Seattle: (206) 621-1110 | Tacoma: (253) 572-1000
Dickson Frohlich Logo Tacoma & Seattle Attorneys
|
Free 15 Minute Consultation

Real Estate Law Firm Helping Clients in and Around Tacoma

At Dickson Frohlich, our attorneys understand how complex Tacoma real estate transactions and disputes can be. We also know how much can be on the line when a real estate case arises. Whether you are buying property, selling property, leasing property, or have a conflict regarding real estate you currently own, our team of highly experienced Tacoma real estate attorneys can help you. We regularly handle the following types of real estate matters, among others:

Commercial Tenancy Disputes

Boundary Disputes

Easement Creation or Disputes

Quiet Title Actions

Real Estate Commission Disputes

Title Insurance Disputes

Mediation and Arbitration

Real Estate Litigation

Disputes with Financial Institutions

Disputes with Government Agencies

Disputes between Neighbors

CC&R Creations or Disputes

Condo Conversion

Residential and Commercial Lease Review and Drafting

Landlord/Tenant Disputes

Evictions

Buying or Selling Residential or Commercial Real Estate

Lien Claims

Loan Modification

Short Sale

Foreclosure Defense

Broker Contracts

Trustees for Real Estate Owners

New Development Projects

Buying A Home Without A Real Estate Agent

● Selling A Home Without A Real Estate Agent

 

Real estate law defined

Real estate (or real property) and personal property differ in numerous, important characteristics. The most obvious difference between the two is their physical characteristics. Real estate is commonly thought of as land, or structures built upon land; it is durable, immovable, and will inevitably outlive its owner. Real estate will not be consumed by its mere use. Personal property, however, can be transported (carried away) or consumed. For instance, while it might not be obvious, money itself is considered “personal property.”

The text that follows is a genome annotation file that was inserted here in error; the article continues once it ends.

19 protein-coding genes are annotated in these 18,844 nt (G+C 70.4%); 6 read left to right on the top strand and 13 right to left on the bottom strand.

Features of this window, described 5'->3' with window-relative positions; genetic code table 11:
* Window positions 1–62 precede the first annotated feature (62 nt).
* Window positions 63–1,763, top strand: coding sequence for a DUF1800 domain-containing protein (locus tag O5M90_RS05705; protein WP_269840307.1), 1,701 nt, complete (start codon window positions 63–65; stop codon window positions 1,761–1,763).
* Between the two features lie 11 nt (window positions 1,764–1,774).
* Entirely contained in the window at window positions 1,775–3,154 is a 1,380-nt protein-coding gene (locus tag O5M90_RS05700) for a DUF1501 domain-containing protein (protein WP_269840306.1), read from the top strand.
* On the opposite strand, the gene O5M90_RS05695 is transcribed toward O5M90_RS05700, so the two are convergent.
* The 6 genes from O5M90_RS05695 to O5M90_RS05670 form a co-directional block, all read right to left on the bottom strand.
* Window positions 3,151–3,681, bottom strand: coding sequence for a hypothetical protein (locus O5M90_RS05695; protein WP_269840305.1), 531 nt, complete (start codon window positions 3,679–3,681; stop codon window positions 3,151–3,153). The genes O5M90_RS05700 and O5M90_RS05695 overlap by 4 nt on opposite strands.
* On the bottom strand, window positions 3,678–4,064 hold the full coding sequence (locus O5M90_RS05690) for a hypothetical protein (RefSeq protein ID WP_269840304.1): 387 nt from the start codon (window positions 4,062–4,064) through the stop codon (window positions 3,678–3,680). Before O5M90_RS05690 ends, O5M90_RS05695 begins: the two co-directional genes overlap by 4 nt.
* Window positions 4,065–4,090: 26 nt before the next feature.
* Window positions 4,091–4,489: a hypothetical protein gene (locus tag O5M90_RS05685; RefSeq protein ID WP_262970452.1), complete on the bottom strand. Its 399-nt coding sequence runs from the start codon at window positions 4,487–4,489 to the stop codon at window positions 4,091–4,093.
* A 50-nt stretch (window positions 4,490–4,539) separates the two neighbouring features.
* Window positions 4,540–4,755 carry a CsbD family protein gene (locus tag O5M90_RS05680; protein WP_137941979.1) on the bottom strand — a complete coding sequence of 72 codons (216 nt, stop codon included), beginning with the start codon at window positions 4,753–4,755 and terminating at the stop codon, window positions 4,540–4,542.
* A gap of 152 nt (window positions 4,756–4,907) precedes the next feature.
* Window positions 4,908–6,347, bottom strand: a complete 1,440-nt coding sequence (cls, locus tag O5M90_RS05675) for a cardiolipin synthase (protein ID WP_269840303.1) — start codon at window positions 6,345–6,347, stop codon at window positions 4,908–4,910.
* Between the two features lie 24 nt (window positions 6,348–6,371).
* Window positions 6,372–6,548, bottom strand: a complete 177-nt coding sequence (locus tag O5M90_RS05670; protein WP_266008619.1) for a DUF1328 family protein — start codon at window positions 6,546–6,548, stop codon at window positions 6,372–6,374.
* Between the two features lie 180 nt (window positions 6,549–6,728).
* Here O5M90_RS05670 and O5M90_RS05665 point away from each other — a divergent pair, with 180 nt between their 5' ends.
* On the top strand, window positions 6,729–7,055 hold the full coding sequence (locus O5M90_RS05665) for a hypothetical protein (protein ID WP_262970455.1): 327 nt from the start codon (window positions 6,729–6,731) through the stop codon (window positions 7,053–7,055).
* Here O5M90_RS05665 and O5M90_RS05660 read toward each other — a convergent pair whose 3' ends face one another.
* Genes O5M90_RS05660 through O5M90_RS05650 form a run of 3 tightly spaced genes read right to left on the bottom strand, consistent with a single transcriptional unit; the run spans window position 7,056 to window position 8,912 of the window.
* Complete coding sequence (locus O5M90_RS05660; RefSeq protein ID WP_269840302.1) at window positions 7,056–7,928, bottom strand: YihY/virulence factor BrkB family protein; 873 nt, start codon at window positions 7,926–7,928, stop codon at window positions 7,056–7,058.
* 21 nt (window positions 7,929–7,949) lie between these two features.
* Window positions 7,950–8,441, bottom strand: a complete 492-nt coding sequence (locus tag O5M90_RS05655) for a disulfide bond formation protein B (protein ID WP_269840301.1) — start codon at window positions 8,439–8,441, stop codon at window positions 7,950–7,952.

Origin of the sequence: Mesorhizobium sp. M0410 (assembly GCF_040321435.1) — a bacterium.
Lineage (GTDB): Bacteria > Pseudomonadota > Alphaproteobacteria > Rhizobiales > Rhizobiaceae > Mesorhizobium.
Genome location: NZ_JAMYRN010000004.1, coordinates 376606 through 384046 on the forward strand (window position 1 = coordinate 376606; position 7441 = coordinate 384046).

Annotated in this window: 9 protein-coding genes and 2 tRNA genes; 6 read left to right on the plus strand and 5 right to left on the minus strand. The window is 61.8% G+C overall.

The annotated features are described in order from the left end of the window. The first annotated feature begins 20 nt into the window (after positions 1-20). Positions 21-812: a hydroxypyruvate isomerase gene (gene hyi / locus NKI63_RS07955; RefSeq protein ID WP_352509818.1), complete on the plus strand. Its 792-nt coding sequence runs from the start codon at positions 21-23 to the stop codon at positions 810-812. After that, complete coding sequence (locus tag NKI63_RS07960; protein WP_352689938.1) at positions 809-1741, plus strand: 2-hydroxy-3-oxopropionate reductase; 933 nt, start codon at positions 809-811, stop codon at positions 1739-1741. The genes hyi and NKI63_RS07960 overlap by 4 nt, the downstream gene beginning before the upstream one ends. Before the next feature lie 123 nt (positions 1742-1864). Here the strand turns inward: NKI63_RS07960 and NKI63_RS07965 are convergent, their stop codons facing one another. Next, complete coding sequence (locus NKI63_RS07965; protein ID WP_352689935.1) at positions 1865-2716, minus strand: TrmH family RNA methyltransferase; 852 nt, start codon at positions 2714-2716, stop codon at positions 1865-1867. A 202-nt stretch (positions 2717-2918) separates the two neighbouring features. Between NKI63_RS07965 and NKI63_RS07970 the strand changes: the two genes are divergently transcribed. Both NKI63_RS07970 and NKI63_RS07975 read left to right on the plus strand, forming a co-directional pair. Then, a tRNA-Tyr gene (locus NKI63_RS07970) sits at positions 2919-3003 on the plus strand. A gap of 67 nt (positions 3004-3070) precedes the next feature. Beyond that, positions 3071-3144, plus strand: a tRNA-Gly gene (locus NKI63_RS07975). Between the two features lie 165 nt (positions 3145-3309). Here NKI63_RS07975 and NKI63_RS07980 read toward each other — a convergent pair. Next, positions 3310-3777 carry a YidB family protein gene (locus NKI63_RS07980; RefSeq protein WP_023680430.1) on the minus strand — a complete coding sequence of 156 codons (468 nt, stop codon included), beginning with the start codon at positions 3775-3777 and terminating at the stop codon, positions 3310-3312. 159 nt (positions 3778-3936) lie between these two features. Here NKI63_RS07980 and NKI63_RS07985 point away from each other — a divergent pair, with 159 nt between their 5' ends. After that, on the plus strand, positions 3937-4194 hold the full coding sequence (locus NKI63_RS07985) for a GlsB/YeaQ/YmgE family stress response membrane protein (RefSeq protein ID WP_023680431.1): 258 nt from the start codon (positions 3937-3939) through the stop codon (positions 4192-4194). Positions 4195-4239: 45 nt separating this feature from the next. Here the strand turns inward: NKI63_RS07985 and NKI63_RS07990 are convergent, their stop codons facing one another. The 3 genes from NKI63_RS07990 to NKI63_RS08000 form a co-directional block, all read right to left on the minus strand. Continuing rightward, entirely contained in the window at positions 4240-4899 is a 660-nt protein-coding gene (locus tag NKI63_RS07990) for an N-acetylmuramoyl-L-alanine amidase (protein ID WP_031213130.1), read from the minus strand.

There exist significant legal consequences as a result of the enduring nature of land. Real estate attorneys, whether they practice in big cities (like Seattle or Tacoma) or small towns (like Enumclaw or Puyallup), will often have to grapple with the inherent longevity of real estate. From a legal perspective, therefore, real estate can be conceptually thought of in both physical AND temporal contexts. What this means is that just as an owner of real estate may physically divide and sell a portion of his property to someone, he can also sell the right to use the property for a period of time. Lawyers practicing real estate law are expected to understand the inherent characteristics of this subject matter. As mentioned above, because of the enduring nature of real property, title to it is merely held for a time. What this means by implication, is that the potential value of real estate is diverse–from leasing time to a tenant to possess the property, to dividing the land and selling it to an entirely new person or entity.

Common Legal Questions Answered By Tacoma Real Estate Attorney

Real estate laws are complicated, and our clients naturally have many questions regarding their real estate case. Whether your case involves commercial or residential real estate, we will ensure that you fully understand your rights and that we address any questions or concerns you may have. The following are only a few frequently asked questions about real estate cases:

  • Do I need an attorney for a lease agreement? While many people simply sign lease agreements without a second thought, it is important to realize that leases are legally-binding contracts. If you sign and agree to provisions that may be unfair, you may later face significant legal liability, restrictions for your business, or may even lose access to your leased property. It is critical to have a real estate lawyer carefully review any lease agreement before you sign.
  • Do I need representation to buy a home? When purchasing a home, many people hire a real estate agent but fail to consult with a real estate attorney. While an agent can help you find the home of your dreams, they often do not have the knowledge of complex real estate agreement title issues, and other questions that may arise during the process. It is wise to have a lawyer reviewing all contracts and documents during the purchasing process.
  • How much does a real estate lawyer cost? Fees will vary depending on what type of real estate matter you have. We will always be honest and upfront about fees so there are no surprises for you.
  • What type of real estate clients do you take? We regularly represent landlords, tenants, commercial and residential owners, sellers, and purchasers, owners facing foreclosure, among others.

What to Do to Protect Your Rights in Your Real Estate Transaction

There are numerous things you can do to ensure your rights are fully protected in a real estate matter, including the following:

  • Never assume a lease agreement or real estate agreement is fair and skip over terms you may not understand. If you are unsure about any contract provisions, hire an attorney